MoD procurement becomes political

26 August 2009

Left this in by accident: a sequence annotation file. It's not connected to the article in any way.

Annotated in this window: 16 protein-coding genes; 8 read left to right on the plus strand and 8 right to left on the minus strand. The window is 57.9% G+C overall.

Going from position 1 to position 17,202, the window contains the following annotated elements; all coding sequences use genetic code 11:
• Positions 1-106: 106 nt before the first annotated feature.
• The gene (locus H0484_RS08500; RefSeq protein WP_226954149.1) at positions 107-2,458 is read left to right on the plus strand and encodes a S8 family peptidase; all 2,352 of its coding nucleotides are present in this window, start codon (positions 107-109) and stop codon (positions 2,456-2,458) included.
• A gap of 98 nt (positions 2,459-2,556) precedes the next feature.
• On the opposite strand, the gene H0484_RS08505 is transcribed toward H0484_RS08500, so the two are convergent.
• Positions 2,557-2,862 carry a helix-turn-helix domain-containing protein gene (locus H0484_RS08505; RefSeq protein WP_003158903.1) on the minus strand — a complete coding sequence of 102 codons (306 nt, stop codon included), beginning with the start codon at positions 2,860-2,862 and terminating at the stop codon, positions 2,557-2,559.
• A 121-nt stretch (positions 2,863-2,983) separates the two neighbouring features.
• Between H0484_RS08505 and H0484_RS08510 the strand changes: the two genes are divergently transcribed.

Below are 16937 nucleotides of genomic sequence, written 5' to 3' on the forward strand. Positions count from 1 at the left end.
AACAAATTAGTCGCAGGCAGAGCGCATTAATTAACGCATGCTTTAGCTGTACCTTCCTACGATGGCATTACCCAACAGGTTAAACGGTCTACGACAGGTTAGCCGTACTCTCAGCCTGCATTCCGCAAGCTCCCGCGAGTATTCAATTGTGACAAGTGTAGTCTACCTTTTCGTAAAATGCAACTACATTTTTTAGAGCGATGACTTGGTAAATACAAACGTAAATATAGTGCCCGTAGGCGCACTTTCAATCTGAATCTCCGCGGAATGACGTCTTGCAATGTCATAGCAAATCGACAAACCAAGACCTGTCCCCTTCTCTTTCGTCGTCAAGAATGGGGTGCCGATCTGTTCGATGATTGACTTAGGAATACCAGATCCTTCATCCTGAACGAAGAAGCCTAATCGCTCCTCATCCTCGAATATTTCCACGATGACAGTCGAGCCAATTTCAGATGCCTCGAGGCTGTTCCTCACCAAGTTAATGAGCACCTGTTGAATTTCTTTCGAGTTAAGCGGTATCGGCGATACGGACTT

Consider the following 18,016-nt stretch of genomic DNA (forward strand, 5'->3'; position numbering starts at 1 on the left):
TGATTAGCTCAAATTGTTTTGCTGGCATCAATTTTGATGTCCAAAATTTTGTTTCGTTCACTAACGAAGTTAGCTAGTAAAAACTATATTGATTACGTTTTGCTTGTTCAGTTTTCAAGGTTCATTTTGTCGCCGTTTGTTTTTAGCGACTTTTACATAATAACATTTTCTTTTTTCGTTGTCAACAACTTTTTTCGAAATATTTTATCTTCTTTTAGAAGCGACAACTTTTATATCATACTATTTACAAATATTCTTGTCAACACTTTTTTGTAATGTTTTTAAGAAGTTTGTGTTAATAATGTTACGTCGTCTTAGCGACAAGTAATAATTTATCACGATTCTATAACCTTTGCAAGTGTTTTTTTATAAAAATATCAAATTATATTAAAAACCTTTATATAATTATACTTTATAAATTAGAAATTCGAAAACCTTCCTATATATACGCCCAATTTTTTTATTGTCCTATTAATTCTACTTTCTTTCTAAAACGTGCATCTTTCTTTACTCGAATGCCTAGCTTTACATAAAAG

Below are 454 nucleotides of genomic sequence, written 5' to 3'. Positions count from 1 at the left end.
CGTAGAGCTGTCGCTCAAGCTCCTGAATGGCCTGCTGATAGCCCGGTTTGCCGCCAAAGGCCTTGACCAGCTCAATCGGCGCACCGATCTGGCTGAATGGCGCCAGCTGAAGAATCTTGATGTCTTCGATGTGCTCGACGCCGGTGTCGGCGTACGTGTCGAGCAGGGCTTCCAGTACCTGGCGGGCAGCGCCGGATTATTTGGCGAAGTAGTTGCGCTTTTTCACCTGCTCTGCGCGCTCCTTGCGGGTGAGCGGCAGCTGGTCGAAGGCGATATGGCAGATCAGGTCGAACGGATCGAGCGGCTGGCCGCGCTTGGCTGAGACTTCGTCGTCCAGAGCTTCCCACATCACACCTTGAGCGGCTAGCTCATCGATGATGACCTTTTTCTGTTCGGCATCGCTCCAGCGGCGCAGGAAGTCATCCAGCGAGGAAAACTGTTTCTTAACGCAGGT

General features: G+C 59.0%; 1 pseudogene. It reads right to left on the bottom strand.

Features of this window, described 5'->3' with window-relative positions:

The eagle-eyed among you will have noticed that procurement at the UK’s Ministry of Defence (MoD) has taken a bit of a battering in recent weeks. The government - it appears - is stalling over its decision to publish a report into MoD spending by former defence official Bernard Gray, claiming it is still in draft form. But a copy was leaked to the Sunday Times this weekend and the results are damaging, to say the least. Gray, it seems, chooses his attacks carefully and makes his arguments in simple terms. According to the Sunday Times, he writes: "How can it be that it takes 20 years to buy a ship, or aircraft, or tank? Why does it always seem to cost at least twice what was thought? Even worse, at the end of the wait, why does it never quite seem to do what it was supposed to?" The scathing criticism on MoD procurement is bad enough, but the government’s dithering has turned the report into a full-blooded political issue. The Conservative Party is incensed that the review has not been published, branding the Gordon Brown regime a government of “fear and smear”. This has led to more column inches and further sullied the reputation of the procurement profession. It is right that the government should commission such reviews, but it should have the confidence to publish them un-edited. If the MoD’s alleged procurement deficiencies are exposed, it can rebuild and learn from past mistakes. As for the Tories, rather than falling back on easily spun sound-bites, the party should be producing clear guidance on how it would improve some of the deep rooted issues in defence.
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